Volunteer Spotlight: Lois A. Engel

In this series, Education Department Coordinator Emily Bray profiles volunteers within the museum. The Phillips Collection volunteers are an integral part of the museum and help in many ways: greeting and guiding guests through the museum, helping with Sunday Concerts, assisting patrons in the Library, helping out with Phillips after 5 and special events, and so much more. Our volunteers offer a wealth of expertise and experience to the museum, and we are delighted to highlight several them.

Lois A. Engel, Art Information Volunteer 

Lois Engel - Art Information Volunteer

Lois A. Engel, Art Information Volunteer

What year did you start volunteering at The Phillips Collection

What do you see as the most valuable aspect of your volunteering?
Providing a gracious welcome to visitors and engaging them in conversations about art in general and their visit to the Phillips in particular. I especially enjoy interacting with our many international visitors.

What do you do when you are not volunteering at The Phillips Collection?
I am an independent public policy consultant focusing on workforce development issues. I am also a published freelance writer whose articles have appeared in The Washington Post and online literary journals.

What is your favorite room or painting here?
My favorite painting is Chagall’s The Dream because to me it juxtaposes heaven and earth: the lovers in bed, the angel overhead, and the rooster in the barnyard.

If you had to choose one word to describe Phillips, what would it be?

Share a fun fact about you!
I’m a devout fan of the now-defunct Sopranos TV series and now enjoy it via multiple DVD sets.

Is there anything else you would like to share?
I am grateful to serve as the “face” of the Phillips when I greet our visitors. I brought my now-grown children here as little ones and their interest in art endures in adulthood. I enjoy getting to know the Museum Assistants and learning about their art studies and interests. The Phillips has been a small but special part of my life for over 30 years and volunteering has given me the opportunity to continue that journey.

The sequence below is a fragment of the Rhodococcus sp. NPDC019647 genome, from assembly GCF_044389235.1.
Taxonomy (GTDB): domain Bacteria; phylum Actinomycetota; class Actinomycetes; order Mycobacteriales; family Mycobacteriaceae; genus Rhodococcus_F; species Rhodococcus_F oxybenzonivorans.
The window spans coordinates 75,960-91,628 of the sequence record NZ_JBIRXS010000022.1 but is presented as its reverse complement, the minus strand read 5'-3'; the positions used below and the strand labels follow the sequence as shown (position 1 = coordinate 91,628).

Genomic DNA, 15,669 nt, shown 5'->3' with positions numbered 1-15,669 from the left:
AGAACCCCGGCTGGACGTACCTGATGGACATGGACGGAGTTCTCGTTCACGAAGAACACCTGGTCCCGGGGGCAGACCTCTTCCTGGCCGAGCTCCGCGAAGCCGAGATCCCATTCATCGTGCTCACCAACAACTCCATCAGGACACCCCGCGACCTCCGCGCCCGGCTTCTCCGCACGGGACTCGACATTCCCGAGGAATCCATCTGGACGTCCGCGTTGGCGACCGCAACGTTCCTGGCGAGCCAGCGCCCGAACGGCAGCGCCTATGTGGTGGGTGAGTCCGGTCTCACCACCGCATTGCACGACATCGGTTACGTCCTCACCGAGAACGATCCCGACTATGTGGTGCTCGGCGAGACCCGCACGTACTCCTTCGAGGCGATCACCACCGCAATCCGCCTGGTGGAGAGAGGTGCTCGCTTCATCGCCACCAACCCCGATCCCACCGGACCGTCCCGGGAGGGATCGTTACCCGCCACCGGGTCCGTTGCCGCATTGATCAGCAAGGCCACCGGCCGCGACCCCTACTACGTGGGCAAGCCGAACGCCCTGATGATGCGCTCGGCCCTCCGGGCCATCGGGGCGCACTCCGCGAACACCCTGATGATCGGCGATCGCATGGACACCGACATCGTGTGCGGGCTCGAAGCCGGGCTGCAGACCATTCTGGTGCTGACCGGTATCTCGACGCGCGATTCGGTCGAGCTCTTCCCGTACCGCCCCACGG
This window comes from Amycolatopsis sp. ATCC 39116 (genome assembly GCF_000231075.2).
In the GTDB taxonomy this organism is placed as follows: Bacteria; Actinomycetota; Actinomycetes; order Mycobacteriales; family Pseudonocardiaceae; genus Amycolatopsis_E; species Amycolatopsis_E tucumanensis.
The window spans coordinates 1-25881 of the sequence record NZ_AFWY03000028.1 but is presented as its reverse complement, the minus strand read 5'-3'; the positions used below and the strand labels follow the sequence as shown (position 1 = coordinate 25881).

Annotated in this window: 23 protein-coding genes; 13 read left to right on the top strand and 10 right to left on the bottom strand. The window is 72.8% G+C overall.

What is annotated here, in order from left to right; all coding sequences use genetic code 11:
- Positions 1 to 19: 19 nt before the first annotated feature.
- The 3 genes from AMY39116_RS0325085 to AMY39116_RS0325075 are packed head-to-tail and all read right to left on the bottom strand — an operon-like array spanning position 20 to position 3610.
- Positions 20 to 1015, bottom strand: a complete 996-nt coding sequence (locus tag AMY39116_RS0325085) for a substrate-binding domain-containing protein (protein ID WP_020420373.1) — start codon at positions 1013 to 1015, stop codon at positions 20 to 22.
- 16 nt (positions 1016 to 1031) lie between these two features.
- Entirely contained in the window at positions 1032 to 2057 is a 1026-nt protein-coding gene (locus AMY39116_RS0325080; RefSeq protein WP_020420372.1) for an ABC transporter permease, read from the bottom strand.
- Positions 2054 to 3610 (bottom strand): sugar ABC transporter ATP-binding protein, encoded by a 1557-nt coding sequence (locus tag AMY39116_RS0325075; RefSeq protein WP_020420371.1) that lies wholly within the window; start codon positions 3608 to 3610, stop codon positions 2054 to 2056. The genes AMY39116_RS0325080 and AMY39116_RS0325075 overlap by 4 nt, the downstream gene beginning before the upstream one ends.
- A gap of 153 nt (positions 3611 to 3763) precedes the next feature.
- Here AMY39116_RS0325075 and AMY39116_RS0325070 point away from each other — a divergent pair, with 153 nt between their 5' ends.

May #Phillips95 Challenge: Architects of Design

Mondrian No 9_architecture_side by side

(left) Piet Mondrian Painting No. 9, between 1939 and 1942. Oil on canvas, 31 3/8 x 29 1/4 in. Gift from the estate of Katherine S. Dreier, 1953. The Phillips Collection, Washington, DC (right) Photo: Emily Conforto

We’re celebrating our 95th anniversary with a year of monthly challenges and giveaways! This month’s challenge takes inspiration from Piet Mondrian’s Painting No. 9, at left above. The ample white areas can be read as either flat surface or limitless space, and the colors, placed near the edge, draw the eye away from the center. As a result, the image hovers, as though weightless, in timeless silence or suspended energy. Mondrian believed that colors expressed spiritual light as well as emotion.

YOUR CHALLENGE: Explore your city’s architecture with Mondrian’s concepts in mind. Take a photo of your favorite building and share with #Phillips95 for a chance to win two tickets (+ two free drinks!) to Phillips after 5 on June 2. We’ll announce winners May 25.

Finding a Match in Gjon Mili

Pousttchi with Gjon Mili Ford Car

Intersections artist Bettina Pousttchi (right) with Phillips Collections Care Manager Laura Tighe (left)

Bettina Pousttchi stopped by earlier this month to consider works from the museum’s permanent collection to display with her own in her upcoming Intersections installation opening in June. Five of Pousttchi’s Double Monuments will be on view with a selection of the Phillips’s photographs, including the above image by Gjon Mili, Ford Car Being Driven through Deep Water at Ford Test Site, Detroit, MI (ca. 1948).